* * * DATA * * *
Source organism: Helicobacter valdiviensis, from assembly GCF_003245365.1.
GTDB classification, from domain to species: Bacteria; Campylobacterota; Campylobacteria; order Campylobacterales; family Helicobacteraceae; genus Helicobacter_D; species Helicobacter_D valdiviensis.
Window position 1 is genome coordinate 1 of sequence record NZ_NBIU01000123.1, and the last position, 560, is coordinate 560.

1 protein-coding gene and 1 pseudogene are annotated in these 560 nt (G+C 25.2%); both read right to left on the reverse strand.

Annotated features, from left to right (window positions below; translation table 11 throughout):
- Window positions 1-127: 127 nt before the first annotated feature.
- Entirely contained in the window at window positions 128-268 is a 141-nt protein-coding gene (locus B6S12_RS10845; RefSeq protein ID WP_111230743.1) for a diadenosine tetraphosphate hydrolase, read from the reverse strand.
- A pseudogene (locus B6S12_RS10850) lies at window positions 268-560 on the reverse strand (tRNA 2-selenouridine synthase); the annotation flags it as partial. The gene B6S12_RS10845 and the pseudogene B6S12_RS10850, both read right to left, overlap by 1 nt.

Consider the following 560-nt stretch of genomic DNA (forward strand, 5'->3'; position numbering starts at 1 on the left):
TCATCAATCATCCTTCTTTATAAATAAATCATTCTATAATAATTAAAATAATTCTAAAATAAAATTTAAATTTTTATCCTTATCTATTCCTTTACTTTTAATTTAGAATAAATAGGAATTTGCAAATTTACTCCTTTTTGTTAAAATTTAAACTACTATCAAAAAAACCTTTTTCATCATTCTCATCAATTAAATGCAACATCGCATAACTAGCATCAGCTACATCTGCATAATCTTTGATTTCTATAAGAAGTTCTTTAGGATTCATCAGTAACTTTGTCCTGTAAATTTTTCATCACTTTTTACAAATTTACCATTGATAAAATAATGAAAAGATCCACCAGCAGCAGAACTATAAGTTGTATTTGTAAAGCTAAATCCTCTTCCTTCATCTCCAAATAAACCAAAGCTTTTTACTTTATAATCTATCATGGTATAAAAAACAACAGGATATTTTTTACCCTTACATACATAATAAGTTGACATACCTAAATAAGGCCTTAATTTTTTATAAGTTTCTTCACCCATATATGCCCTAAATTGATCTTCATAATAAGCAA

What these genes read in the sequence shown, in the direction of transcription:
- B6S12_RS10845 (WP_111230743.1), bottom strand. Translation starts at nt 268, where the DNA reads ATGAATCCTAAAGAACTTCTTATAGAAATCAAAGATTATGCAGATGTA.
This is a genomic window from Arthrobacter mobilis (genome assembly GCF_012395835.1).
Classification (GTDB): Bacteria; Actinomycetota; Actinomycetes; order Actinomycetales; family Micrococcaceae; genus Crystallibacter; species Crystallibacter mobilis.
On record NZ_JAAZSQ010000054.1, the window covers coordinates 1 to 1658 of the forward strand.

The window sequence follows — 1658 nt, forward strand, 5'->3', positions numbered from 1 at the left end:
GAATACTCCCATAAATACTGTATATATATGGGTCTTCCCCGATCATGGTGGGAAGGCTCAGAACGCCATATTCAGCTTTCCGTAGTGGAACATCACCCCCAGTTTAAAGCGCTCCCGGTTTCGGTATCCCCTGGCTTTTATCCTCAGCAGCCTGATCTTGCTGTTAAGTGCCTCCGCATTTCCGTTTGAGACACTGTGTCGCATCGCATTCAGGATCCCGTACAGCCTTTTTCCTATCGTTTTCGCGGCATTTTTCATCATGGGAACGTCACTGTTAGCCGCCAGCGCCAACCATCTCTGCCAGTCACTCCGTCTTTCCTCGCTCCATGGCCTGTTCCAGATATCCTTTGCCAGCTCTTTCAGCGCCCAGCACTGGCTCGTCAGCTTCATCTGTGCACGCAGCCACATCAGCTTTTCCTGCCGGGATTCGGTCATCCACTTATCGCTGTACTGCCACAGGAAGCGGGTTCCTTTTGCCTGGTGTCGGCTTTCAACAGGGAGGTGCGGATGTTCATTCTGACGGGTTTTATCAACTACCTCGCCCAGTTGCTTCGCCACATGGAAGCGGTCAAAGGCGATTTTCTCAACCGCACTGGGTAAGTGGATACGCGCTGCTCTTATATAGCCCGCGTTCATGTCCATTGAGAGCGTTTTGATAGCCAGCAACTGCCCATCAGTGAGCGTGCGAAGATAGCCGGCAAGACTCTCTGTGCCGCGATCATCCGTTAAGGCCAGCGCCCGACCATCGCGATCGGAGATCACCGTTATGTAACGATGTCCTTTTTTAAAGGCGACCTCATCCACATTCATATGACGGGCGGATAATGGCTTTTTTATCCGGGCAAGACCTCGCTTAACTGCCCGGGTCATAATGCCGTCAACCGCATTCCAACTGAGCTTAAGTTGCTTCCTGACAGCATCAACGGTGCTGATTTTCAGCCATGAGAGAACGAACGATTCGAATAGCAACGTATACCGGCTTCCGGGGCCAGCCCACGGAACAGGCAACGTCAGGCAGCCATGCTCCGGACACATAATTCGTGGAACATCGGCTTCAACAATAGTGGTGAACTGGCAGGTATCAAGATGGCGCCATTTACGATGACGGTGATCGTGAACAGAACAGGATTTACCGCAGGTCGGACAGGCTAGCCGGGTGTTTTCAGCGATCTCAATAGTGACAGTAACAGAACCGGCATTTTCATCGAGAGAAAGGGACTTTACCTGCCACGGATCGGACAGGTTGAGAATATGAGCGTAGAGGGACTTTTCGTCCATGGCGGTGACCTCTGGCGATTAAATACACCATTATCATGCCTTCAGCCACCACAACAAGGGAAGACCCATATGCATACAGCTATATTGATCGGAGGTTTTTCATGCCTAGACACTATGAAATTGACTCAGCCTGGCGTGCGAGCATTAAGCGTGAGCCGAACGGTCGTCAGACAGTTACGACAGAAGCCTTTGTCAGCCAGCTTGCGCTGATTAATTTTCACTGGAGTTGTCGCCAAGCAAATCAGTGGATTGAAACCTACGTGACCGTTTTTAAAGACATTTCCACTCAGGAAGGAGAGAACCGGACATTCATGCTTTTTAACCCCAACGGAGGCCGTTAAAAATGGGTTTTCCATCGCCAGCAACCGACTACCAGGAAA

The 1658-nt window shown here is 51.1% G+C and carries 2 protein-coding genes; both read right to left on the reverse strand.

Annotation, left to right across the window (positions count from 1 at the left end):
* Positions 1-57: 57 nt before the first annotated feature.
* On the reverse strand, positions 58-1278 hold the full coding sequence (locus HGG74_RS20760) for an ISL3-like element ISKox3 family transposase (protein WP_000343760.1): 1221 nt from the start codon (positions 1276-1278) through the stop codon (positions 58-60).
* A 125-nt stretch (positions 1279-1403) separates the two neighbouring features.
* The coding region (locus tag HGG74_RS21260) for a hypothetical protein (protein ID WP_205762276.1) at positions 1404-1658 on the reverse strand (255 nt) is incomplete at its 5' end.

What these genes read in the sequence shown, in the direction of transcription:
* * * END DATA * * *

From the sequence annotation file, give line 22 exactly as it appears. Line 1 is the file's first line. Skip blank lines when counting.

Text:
* A 125-nt stretch (positions 1279-1403) separates the two neighbouring features.